Amazon.com: Customer Reviews: History of the Baptists
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Customer Reviews

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VINE VOICEon July 6, 2004
First of all, I don't know what book the reviewer from South Carolina read. Torbet distances himself from so-called Baptist successionism in the very first chapter of the book. He traces the developement of the modern Baptist church to the Particular Baptists in England.
This is an outstanding overview of not only the history of the denomination, but the developement of the "Baptist Distinctives" that set Baptists apart from other evangelical denominations. There is a rich history behind the Baptist church -- it is unfortunate that the Trail of Blood advocates have clouded that heritage in questionable historiography.
If you want to know what the truth is behind the Baptist church's history, read this book -- not Carroll's fantasy work.
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on September 11, 2014
Very dry but comprehensive....reads like a text book but that's OK....sometimes it can't be avoided.
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on August 24, 2003
Mr. torbet does his very best to try to make us believe that somehow other groups were really Baptist (maybe they didn't know it). I often feel sorry for the Baptist in their efforts to get past the 16th century as a church. I have been around long enough to realize they were born out of the reformational era and are a very radical offshoot of the Anglicans. I can well agree with them on their desire to cleanse the temple and make things simple in the way of worship and faith. However, I wish they just be honest and open about their real lack of ancient historical roots. Over all the book is a interesting read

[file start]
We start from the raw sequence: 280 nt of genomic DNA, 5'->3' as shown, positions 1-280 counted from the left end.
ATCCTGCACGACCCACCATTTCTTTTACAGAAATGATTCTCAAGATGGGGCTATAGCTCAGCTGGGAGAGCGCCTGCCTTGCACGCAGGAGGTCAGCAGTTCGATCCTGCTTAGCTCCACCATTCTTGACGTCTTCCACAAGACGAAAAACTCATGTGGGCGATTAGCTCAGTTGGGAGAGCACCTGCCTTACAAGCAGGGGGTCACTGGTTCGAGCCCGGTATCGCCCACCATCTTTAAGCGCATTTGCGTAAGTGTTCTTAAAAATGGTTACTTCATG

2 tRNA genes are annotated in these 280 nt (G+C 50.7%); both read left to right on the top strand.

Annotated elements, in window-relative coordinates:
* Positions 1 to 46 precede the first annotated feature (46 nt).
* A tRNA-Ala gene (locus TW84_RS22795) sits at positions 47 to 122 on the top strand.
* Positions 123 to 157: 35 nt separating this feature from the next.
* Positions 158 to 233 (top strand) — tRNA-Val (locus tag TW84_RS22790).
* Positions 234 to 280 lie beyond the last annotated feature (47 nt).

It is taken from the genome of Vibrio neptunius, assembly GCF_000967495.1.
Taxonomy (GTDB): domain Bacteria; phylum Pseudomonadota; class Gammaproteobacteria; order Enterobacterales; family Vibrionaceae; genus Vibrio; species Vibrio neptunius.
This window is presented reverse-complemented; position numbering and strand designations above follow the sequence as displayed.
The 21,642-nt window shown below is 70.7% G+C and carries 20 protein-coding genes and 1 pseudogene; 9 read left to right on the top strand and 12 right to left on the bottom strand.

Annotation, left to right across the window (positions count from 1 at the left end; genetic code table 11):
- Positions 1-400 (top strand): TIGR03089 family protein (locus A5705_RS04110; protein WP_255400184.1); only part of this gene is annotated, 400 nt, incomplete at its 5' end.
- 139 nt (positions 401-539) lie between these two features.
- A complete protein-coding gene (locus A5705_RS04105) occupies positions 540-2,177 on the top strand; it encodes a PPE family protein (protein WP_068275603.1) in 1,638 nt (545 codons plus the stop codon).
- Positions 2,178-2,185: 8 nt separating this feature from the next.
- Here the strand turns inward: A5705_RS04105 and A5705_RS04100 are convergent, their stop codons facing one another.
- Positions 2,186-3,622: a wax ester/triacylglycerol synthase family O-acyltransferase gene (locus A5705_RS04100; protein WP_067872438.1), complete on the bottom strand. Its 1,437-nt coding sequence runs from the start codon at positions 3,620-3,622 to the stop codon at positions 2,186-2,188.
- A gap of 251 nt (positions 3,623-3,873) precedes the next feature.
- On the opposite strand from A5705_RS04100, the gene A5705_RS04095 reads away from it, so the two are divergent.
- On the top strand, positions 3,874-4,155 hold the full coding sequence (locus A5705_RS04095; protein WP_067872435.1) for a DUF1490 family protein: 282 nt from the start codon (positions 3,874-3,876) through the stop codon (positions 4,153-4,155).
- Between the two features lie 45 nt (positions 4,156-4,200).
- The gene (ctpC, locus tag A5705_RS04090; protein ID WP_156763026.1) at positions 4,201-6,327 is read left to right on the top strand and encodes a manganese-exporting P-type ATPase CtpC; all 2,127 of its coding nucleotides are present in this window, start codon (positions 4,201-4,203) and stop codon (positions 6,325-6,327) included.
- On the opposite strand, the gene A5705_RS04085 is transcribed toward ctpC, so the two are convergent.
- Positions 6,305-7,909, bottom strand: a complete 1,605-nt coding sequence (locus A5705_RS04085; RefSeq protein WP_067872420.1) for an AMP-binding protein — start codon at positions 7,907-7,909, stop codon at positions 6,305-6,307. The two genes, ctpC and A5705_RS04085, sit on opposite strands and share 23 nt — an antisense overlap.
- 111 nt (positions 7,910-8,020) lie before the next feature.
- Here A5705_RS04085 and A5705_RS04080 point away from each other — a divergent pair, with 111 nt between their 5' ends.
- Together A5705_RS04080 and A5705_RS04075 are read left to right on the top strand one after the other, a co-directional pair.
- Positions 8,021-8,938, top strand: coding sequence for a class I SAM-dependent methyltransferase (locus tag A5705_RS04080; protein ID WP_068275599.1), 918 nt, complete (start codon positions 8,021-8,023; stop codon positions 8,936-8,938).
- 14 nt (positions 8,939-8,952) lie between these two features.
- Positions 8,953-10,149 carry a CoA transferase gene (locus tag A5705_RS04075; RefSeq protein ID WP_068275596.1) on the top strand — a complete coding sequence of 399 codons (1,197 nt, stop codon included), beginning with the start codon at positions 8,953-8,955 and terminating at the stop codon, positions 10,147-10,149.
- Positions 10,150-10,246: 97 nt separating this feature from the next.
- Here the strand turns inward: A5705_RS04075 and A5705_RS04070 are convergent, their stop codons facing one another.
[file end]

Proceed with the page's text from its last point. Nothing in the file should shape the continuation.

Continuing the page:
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on October 6, 2015
I was satisfied with my order. I will order again.
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on June 10, 2008
Tolbert's book is comprehensive and does a good job of overviewing Baptist groups in Europe and North America. The book is dated and does not include any of the important developments among American (Northern) Baptists and Southern Baptists of the past 25 years.

Tolbert seems to write from a northern perspective and seems to view Southern Baptist history from a distance fueled by a distaste for the American South and a lack of understanding of the deep role Southern culture has among Southern Baptists.

Difficult to read and unnecessarily repetitious in his history, Tolbert's is still a standard in Baptist history. Though Leon McBeth's history is more readable, it is also much more liberal in its leanings and transparent in his opinions and perspectives, hurting the contribution in his monumental work. Thus, Tolbert remains the standard in Baptist history.
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on March 24, 2000
Mr. Torbet has done an excellent job detailing the often misunderstood history of the Baptists. His comments are supported by numerous references and sources so that the serious student may research his conclusions on their own. The history of Baptists, as shown by the author, did not begin in the Reformation, but their roots go back to the first Baptist baptizing in the Jordan River. Mr. Torbet traces the roots of the Baptists through the Montanists, Novatians, Paulicians, Anabaptists and others, who though not called Baptist by name, hold the same historical doctrinal beliefs as today's Baptists. This is an excellent book for anybody searching for a credible Baptist history book without the modern leanings toward ecumenicalism.
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